Indeed, the issue is certain to arise anyway. Last spring, the Professional Institute of the Public Service of Canada, the union whose membership includes some 15,000 scientists and engineers, introduced scientific-integrity language into its collective-bargaining negotiations. The language is designed to protect scientists from political interference, setting the stage for conflict over what exactly that means. The union says that Liberal promises are not going to turn back the clock.
“We put it on the table, we will keep it on the table,” says Peter Bleyer, special adviser to the institute. “Governments come and go. We’re hoping that something like this will help to provide a safeguard against another wasted decade in Canadian public science.”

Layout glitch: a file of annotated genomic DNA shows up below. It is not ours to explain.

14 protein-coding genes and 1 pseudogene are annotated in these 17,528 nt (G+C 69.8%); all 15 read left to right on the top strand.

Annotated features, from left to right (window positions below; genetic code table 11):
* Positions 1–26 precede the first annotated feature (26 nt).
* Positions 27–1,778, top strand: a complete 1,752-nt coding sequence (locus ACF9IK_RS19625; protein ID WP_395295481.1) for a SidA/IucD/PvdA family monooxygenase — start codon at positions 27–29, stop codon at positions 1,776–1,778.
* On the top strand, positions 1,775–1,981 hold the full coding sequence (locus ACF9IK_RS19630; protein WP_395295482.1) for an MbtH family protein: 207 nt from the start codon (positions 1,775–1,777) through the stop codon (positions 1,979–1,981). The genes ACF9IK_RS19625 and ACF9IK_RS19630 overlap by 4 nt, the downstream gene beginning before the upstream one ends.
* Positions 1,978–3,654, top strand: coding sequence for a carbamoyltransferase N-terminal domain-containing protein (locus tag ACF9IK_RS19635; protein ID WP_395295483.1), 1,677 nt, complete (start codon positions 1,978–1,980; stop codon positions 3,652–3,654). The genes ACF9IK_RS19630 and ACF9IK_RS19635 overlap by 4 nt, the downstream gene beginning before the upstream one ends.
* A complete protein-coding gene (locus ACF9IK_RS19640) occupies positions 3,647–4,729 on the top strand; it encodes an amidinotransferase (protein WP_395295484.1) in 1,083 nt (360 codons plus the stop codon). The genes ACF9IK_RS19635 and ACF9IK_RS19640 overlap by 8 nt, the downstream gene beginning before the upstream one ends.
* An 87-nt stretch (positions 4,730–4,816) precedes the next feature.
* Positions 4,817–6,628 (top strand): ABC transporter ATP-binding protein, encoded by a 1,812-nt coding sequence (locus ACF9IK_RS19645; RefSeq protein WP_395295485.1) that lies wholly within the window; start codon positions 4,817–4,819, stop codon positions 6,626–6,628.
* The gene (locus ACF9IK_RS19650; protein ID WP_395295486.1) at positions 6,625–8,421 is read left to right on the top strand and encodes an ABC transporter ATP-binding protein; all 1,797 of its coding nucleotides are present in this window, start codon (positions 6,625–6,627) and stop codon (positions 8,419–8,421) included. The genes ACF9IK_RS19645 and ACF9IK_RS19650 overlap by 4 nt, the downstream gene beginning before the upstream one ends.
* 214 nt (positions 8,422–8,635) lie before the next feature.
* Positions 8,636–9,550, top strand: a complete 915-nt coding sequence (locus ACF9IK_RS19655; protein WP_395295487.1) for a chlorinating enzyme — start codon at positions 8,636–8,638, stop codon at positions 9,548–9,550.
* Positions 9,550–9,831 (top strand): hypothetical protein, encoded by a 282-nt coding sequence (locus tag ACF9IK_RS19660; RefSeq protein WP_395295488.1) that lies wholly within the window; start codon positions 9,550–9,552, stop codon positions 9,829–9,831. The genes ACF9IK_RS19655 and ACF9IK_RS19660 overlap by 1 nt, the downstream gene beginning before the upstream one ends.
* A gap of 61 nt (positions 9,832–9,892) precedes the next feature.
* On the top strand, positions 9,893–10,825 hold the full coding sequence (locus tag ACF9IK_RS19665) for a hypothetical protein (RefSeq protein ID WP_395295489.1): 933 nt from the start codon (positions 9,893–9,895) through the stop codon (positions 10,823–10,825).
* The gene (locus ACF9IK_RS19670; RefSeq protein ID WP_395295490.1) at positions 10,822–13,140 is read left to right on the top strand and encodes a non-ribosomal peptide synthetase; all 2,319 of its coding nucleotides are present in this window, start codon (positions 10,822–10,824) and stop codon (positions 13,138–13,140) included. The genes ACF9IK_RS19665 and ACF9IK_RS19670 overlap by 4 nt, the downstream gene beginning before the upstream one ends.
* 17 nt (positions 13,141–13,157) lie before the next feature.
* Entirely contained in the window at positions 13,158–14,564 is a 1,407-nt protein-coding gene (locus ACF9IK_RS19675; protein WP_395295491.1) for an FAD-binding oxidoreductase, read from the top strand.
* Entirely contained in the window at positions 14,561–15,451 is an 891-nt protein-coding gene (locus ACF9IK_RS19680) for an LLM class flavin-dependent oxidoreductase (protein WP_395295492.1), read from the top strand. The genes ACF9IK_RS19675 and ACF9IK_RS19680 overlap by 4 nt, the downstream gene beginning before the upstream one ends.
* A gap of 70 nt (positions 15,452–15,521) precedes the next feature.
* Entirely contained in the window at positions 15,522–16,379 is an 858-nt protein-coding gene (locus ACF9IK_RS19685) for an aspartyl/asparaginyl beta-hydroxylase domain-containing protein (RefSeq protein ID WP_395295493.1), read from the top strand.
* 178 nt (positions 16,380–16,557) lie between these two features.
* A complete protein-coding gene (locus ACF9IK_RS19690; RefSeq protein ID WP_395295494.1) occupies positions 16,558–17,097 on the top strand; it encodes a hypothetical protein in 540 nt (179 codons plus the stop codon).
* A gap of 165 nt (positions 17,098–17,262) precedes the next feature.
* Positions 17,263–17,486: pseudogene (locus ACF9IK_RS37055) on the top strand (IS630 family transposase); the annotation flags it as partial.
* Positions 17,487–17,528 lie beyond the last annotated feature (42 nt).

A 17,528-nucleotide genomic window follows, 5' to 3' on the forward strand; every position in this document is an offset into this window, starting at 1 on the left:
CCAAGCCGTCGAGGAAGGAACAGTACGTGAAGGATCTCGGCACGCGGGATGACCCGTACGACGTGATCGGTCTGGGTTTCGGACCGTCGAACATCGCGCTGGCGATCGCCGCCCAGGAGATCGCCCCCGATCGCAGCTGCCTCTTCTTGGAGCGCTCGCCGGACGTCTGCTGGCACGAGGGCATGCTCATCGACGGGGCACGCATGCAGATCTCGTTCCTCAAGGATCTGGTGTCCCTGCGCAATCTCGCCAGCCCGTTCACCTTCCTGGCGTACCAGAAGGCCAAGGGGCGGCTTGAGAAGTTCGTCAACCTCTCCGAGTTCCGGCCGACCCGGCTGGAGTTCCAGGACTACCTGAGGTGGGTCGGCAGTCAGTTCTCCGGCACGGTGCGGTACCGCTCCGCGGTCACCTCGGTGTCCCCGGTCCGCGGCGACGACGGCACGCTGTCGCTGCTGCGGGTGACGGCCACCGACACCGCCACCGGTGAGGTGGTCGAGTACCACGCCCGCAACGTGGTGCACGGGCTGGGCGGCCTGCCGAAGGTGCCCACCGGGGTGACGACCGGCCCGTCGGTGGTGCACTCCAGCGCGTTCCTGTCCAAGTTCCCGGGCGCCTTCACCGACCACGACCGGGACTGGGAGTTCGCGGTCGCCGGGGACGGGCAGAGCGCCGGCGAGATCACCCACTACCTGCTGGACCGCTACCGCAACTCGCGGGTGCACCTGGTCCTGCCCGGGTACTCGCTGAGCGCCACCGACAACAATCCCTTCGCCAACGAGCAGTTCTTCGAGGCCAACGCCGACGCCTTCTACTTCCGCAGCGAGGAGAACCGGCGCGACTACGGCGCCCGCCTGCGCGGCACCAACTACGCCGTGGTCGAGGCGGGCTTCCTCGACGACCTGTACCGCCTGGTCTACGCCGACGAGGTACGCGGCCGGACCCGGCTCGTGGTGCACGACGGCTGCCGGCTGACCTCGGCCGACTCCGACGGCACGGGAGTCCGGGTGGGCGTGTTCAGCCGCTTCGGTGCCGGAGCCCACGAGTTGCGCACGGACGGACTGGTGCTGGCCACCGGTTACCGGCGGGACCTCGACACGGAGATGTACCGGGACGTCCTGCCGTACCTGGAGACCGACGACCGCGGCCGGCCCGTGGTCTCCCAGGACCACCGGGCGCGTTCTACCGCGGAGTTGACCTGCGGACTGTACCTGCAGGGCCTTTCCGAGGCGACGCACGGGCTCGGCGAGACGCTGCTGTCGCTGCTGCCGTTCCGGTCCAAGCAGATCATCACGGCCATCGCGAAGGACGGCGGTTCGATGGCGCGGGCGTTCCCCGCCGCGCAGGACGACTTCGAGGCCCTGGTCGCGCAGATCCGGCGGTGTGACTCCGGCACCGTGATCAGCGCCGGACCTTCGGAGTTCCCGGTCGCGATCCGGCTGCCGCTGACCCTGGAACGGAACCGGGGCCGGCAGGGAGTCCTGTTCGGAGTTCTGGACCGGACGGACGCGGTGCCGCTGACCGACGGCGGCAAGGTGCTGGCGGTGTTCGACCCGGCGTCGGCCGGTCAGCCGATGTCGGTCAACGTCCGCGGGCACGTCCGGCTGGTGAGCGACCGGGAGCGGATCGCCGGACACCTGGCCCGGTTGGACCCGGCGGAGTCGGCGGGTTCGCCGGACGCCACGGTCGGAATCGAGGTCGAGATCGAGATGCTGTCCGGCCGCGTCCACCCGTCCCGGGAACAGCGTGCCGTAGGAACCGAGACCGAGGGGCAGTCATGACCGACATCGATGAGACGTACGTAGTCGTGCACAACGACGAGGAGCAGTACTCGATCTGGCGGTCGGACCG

Talk versus action
Not that scientists and their supporters aren’t celebrating the government’s return to dialogue. This week offered a striking example of that dialogue when provincial first ministers converged in Ottawa to meet Mr. Trudeau ahead of the climate talks that open Monday in Paris. The meeting kicked off with a science briefing and online question-and-answer session that involved Ms. Duncan and Greg Flato, a senior scientist with Environment Canada who contributed to the latest United Nations climate-change assessment – but who was almost impossible to reach when the report was released.
Louise Comeau, executive director of Climate Action Network Canada, an advocacy group, was also at the briefing and marvelled at the change. She recalls how closely she worked with government officials and scientists leading up to the Montreal Climate Change Conference in 2005. When the Conservatives came to power the following year, those connections atrophied.